This series of photographs illustrates a beautiful example of the repair of a conflict between two children, with many magic moments. E, in the blue shorts, is a 6-yo boy who hit K, the boy in the blue jeans, with a ball. The hit was most likely accidental, but K, who is 4-years old, began to cry and went to get the caregiver, L. In this photo, L is listening to E’s account of the story. A 7-yo girl, B, is the audience. In the the first photo, J has just finished voicing his complaint, and L is looking at D questioningly, waiting for an explanation.
In the second photo, E is defending himself, proclaiming his innocence of the charges. K is watching silently. B stands silently as witness. L explains that K was crying, and that E needs to apologize to K and help him feel better, even if it were an accident. B continues to stand, watching, her little hands on her hips. E is refusing to apologize to K. L is firm but gentle, her voice quiet and slow-paced. This is a magic moment, because L does not express anger or impatience, yet she persists.
In the third photo, L bends down to talk to E. E looks as if he is going to run away, and L takes hold of his arm. E is kicking his foot, rebelliously. At last, E says he is sorry, but he growls it out with a scowl. L tells him that he must say it again in a nicer way. E repeats his angry apology, and L quietly insists again that he say it nicely. This is another magic moment, because instead of getting angry, she persists in a quiet, non-reactive way. E finally says he is sorry – not exactly “nicely” – but without a growl. Here is another magic moment, in that L accepts a gesture that is less than perfect. She must have had the sense that at this point she could help bring the situation to a good resolution.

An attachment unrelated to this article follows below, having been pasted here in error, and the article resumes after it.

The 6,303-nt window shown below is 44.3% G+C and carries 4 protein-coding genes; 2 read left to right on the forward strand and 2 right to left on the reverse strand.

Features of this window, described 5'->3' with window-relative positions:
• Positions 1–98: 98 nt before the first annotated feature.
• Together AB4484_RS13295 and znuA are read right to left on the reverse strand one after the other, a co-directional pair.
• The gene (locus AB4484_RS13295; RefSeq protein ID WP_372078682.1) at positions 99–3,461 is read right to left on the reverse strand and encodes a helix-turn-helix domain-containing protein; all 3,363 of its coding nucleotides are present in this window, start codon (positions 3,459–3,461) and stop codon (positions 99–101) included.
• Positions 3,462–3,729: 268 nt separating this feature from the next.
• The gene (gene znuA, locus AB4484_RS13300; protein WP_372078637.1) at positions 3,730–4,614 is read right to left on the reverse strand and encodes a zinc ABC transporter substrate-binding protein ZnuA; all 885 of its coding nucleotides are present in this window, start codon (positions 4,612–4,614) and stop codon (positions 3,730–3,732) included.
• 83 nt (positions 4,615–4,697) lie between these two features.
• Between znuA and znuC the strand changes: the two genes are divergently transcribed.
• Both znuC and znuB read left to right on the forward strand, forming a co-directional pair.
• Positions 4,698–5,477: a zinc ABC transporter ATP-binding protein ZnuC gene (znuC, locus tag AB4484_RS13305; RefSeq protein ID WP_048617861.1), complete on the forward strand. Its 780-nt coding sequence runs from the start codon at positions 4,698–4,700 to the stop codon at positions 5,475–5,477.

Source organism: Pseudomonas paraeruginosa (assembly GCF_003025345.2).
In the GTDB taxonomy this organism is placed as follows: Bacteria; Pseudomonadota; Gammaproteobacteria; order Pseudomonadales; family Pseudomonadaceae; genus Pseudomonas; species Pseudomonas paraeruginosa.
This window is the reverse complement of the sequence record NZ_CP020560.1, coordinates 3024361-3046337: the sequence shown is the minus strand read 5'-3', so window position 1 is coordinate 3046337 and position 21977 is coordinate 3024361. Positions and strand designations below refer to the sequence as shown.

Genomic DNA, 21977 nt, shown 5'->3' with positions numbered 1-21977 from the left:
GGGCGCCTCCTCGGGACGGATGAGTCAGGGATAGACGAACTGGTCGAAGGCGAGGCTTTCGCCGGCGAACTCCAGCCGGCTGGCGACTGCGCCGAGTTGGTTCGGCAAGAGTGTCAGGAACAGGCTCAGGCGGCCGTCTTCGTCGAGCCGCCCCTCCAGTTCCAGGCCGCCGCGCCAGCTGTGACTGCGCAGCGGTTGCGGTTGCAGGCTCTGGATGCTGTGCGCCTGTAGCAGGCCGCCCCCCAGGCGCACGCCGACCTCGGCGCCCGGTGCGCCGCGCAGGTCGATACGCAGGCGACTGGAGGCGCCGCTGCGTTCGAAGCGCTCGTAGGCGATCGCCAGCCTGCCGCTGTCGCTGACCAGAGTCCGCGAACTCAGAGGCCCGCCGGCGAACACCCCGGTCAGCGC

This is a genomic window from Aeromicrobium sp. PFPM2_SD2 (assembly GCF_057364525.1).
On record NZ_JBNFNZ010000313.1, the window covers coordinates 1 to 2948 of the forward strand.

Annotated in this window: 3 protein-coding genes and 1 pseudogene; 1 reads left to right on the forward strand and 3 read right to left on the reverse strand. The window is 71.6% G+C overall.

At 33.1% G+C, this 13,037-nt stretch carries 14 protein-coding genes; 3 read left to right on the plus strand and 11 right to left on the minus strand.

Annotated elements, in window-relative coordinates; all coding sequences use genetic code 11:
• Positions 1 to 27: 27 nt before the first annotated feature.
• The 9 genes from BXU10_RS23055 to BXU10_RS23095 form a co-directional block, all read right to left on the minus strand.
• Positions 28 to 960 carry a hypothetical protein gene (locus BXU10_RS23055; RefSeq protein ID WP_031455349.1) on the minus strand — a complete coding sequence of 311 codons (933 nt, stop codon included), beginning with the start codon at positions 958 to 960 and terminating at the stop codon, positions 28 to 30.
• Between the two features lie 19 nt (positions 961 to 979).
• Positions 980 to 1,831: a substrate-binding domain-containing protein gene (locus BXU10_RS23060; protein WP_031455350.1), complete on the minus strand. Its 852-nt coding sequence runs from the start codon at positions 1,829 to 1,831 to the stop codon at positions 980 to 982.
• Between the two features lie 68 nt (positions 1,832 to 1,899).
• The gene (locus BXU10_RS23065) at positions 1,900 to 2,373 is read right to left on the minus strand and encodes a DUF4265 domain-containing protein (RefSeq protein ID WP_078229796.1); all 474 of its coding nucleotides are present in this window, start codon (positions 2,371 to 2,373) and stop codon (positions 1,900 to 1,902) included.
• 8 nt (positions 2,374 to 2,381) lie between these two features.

In the fourth photo, L tells E that he should give K a hug to make him feel better. This is too much for E, so in another magic moment, she opens her own arms and encloses the two little boys in a group embrace.